Paddle Wheel LCMS Cross Tuxedo

        Oct 2009 Charles Weidner - Linux used exclusively for all projects!

Building a Paddle Wheel Boat Motor


8mm Film Conversion - Parish Register - Home

CLICK HERE - NEW - I have started working on a set of plans, blueprints, pictures and instructions on how to build a paddlewheel!

paddle wheel

          This is what happens when you try to video too early and the sun is low
    and directly beyond the camera. Very pretty even if you lose the color.

          The boat and motor you see on these pages were designed and built by
    me, Charles Weidner. The Trailer was also built by me, but the design came
    from a book "how to build boat trailers" expanded second edition by
    "Glen L. Witt" ordered from their website ""
    it was well worth the money! You see, I don't mind designing a boat
    that only goes 10 mph, but to pull it at 70 mph requires a well designed trailer!
    I can easily make design changes to the boat if I get it wrong.
    The boat is a test bed for learning about building boats and has
    served well for 2 years with more expected.

paddle wheel2

          6.5 hp goes 6.5 mph with a paddle wheel - as fast as the outboards for this boat.
    Motor features - neutral and forward speeds - height adjust while running - tiller turning.

paddle wheel2

          Q-cad works well for laying out parts and assemblies.

paddle wheel1

paddle wheel1-2

          A couple of pictures of Paddlewheel #1 It was faster than the trolling motor at 4 mph plus!
    With a riding mower transmission it had 4 forward speed, neutral and reverse.
    Reverse was only good for filling the back of the boat full of water and drowning
    the Captain! The four forward speed did allow for determining the best wheel speed
    for thrust. Lesson's learned from this motor were; the 20 lb transmission was not worth
    its weight, and depth adjustment on the fly is a good thing!

paddle wheel3

          This is paddle wheel #2 known as "yellow paddlewheel" obvious in next picture.
    Paddle Wheel #1 was to test the idea, and was slapped together without
    painting. It worked well enough to warrant building #2.


The "yellow paddlewheel"

        Works very well. It is comparable to an outboard of the same size. Weighs slightly more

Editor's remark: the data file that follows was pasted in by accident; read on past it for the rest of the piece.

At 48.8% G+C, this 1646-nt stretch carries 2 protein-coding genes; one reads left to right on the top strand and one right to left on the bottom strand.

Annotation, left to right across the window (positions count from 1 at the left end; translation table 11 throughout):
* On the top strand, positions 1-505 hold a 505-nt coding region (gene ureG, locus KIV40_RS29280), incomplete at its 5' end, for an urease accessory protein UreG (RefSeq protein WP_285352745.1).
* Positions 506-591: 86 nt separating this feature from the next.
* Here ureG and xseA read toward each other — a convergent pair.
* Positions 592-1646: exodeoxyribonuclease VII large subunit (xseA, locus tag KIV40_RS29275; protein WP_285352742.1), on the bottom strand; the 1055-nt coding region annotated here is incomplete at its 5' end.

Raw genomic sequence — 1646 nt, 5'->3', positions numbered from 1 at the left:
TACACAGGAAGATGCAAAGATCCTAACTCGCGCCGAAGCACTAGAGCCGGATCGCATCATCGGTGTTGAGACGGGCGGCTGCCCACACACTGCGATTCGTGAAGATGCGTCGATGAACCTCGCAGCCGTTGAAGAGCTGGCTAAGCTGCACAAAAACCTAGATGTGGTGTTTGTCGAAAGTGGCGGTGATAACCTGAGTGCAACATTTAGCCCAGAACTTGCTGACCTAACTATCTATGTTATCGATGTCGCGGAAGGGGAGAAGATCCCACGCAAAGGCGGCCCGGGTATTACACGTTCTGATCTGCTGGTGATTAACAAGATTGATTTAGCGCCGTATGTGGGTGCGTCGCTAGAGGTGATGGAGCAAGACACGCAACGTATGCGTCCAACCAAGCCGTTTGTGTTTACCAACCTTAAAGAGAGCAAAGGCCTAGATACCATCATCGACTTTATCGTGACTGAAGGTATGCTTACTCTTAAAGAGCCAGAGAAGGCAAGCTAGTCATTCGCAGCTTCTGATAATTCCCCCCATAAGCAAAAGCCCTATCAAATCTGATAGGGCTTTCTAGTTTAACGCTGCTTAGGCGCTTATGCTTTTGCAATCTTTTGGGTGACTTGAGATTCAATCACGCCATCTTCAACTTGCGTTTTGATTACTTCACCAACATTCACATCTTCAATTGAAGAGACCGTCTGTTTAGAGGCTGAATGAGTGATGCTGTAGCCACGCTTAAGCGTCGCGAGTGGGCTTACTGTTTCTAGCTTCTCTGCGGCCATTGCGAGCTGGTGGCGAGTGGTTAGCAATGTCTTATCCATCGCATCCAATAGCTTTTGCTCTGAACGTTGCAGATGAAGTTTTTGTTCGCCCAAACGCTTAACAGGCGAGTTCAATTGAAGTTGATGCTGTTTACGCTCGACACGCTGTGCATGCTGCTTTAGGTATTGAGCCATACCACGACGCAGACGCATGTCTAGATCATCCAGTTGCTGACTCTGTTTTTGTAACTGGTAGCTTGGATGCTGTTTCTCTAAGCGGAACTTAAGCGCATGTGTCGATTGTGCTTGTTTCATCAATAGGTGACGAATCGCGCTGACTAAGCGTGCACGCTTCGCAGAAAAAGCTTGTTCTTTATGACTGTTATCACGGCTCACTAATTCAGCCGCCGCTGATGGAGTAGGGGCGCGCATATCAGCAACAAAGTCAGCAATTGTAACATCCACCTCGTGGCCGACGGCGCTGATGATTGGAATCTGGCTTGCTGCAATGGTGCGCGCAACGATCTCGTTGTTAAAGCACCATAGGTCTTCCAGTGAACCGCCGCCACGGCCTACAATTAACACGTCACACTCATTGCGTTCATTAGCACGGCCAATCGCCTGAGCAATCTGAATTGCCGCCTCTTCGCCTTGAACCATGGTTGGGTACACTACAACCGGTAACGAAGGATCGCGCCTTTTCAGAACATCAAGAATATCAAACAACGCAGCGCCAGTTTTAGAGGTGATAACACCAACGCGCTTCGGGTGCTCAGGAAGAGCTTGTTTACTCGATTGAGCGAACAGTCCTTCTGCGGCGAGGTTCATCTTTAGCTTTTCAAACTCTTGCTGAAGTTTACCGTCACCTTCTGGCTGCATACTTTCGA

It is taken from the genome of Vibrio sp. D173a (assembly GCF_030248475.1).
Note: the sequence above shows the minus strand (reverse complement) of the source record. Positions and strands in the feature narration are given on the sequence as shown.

I have a 50 lb 1974 Sears Ted Williams 7.5hp that will push this boat 5.5 mph.
    and a 55 lb 1964 Evinrude 9.5 hp that goes 8 mph.
    The yellow paddlewheel will push it 6.5 mph full throttle and 3.4 mph at idle.
    The 30 lb thrust trolling goes 3 mph on a calm day.
    paddle wheel #1 was 4 hp and weighed over 100 lbs speed was probably between 4 and 5 mph.
    All speeds were by gps except paddlewheel #1 which was a guess.
    I have not weighed the complete paddlewheel motor. The gas engine is 38 lbs. the
    wooden wheel was 18 lbs. There are three 10 foot sticks of 1" square tubing that
    weighs 5 lbs per stick. There is probably 10 lbs of sprocket and pulleys and another
    10 lbs of wooden wheel spray cover. Total about 91 lbs.

Advantages of a Paddle Wheel

    1. cost - new 10 hp outboard $2000-$2500
        paddlewheel - engine $130, bearings $40, steel $50, plywood $30, epoxy $30, misc $40
        total $290
        I have not verified this but I believe this little overhead valve engine and paddle wheel
        uses less fuel to get me across the lake than the outboards. Also the gas costs less
        because I didn't have to add oil to it.
    2. maintenance - if you can fix a lawn mower you can fix this thing. All bearings
        are above the water line. They get sprayed, but are not subjected to the pressure of
        submersion. There are no special tools or tricky set ups needed.
    3. pollution - no oil mix and exhaust not routed to the water.